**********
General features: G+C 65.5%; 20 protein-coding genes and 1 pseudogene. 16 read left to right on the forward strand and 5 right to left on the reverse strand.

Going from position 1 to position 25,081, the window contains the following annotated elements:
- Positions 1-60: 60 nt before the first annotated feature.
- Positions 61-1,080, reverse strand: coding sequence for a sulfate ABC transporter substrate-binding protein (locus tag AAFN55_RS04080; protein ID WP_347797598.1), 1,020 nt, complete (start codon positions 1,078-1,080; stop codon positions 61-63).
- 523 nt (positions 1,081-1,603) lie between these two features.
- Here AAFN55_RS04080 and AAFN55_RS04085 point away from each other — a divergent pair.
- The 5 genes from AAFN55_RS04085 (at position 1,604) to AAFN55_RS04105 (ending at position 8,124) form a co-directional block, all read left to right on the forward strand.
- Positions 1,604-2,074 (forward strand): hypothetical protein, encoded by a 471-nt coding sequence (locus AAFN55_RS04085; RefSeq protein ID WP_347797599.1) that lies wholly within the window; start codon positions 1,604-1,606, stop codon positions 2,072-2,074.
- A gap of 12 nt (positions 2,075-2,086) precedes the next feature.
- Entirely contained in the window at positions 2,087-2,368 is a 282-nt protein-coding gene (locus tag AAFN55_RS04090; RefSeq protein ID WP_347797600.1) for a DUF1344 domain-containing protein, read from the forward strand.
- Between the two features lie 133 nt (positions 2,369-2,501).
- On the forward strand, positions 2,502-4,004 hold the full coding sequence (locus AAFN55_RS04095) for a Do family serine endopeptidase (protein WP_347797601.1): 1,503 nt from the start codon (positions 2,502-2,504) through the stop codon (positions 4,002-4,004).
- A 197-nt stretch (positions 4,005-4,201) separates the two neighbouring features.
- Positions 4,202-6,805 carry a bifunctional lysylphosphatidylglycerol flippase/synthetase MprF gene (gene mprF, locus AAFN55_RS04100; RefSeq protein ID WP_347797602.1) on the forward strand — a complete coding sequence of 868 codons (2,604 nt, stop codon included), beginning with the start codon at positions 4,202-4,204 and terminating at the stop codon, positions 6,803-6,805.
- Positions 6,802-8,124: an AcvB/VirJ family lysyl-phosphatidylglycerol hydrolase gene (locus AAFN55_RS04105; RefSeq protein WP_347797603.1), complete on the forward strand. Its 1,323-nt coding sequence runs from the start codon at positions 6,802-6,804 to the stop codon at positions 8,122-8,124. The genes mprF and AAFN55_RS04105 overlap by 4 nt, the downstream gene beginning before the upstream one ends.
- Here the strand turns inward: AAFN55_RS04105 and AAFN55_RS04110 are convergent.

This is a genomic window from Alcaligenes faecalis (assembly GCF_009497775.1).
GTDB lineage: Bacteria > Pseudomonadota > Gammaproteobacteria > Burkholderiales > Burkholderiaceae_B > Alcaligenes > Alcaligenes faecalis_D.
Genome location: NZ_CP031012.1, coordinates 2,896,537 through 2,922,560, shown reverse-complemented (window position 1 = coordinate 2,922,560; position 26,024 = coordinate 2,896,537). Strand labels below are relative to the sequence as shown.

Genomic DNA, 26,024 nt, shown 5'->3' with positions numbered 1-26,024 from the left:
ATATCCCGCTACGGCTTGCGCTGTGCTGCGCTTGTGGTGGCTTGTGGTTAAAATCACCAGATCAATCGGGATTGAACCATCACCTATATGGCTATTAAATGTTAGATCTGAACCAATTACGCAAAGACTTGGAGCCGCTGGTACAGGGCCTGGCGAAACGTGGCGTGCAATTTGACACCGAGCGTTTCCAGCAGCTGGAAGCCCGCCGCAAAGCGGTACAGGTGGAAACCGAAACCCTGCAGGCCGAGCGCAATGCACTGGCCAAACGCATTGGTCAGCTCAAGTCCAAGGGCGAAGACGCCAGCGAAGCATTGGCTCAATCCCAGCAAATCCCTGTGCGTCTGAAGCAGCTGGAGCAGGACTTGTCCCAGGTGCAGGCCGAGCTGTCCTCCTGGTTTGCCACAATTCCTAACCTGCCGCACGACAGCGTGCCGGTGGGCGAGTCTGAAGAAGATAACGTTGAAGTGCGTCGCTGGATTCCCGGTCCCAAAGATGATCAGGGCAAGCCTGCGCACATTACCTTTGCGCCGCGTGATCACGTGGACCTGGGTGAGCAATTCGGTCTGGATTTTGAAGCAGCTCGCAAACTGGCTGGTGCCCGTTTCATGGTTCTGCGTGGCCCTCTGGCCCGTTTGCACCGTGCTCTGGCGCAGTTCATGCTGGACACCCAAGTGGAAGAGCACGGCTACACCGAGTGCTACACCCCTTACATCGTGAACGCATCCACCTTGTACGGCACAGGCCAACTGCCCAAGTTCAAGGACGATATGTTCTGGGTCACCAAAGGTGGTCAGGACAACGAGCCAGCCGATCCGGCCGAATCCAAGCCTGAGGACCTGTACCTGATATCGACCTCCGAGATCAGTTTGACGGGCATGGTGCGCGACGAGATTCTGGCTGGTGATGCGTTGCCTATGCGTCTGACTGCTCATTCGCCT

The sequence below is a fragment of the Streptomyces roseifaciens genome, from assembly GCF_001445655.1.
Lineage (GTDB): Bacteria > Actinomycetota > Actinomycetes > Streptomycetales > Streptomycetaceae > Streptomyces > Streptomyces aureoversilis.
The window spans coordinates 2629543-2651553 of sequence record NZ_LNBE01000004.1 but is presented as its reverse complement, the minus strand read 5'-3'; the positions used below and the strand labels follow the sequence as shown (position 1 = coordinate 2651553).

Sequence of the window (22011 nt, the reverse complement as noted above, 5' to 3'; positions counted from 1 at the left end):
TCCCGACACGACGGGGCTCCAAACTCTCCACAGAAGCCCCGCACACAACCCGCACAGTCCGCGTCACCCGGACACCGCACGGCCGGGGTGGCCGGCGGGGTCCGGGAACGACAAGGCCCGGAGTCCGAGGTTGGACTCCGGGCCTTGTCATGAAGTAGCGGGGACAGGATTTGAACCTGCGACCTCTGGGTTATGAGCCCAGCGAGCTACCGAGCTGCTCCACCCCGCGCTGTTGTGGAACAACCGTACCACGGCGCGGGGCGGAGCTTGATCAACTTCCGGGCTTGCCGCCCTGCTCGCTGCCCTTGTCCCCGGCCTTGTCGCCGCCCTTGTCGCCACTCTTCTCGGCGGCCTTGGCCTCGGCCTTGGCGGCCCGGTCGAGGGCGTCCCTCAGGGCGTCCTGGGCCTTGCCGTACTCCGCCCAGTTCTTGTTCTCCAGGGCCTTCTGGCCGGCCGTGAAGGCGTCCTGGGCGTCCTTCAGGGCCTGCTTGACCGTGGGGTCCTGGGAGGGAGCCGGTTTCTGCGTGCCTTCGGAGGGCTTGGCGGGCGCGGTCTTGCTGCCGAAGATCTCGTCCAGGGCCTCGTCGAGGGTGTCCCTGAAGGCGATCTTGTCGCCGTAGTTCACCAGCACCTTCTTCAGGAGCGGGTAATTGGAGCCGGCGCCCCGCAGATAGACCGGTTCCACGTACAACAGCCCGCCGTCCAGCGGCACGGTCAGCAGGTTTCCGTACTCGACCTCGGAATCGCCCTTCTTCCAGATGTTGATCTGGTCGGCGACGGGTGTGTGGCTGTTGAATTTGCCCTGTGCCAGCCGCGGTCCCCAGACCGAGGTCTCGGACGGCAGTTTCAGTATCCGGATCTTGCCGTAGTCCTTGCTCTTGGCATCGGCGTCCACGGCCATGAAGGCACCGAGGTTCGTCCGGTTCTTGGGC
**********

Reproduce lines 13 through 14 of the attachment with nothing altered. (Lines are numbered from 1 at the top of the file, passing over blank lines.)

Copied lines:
- A 197-nt stretch (positions 4,005-4,201) separates the two neighbouring features.
- Positions 4,202-6,805 carry a bifunctional lysylphosphatidylglycerol flippase/synthetase MprF gene (gene mprF, locus AAFN55_RS04100; RefSeq protein ID WP_347797602.1) on the forward strand — a complete coding sequence of 868 codons (2,604 nt, stop codon included), beginning with the start codon at positions 4,202-4,204 and terminating at the stop codon, positions 6,803-6,805.